Brine shrimp and conductimetric Saccharomyces cerevisiae bioassays were used to investigate the toxicity of green barley malt prepared at 16 and 25°C from grain inoculated with a strain of Aspergillus clavatus known to produce the mycotoxins cytochalasin E and patulin during malting. Pure cytochalasin E was considerably more toxic to brine shrimp larvae than patulin (LC50 < 0.5 versus >30 µg ml-1). In contrast, patulin significantly inhibited growth-related change in conductance of S. cerevisiae cultures at a concentration of 10 µg ml-1, but cytochalasin E had no effect at 80 µg ml-1. Extracts of both 16 and 25°C malts contaminated with A. clavatus were toxic to brine shrimp larvae, but had only limited inhibitory effects on the growth of S. cerevisiae. Since concentrations of cytochalasin E in contaminated malts produced at 16°C are below or close to the limits of detection, the presence of other fungal metabolites toxic to brine shrimps in such malts is indicated.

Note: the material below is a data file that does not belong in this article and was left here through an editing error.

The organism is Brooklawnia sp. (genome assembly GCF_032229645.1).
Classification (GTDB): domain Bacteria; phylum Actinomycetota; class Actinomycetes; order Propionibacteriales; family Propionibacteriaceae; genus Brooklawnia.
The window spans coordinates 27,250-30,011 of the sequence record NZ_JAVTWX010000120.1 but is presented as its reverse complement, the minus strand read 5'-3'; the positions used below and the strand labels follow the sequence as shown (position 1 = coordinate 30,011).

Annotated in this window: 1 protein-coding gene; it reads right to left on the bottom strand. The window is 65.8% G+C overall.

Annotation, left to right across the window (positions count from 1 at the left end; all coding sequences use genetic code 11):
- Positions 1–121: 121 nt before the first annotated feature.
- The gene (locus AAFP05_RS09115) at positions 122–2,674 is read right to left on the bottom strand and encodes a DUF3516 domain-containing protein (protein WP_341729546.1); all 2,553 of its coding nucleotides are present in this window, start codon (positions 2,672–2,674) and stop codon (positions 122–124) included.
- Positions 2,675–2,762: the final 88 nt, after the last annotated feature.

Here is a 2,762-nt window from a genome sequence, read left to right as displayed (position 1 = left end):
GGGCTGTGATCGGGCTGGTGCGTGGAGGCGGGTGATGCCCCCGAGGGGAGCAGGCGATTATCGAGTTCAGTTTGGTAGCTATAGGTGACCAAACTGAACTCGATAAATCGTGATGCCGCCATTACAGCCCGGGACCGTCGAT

- Aspergillus clavatus
- Cytochalasin E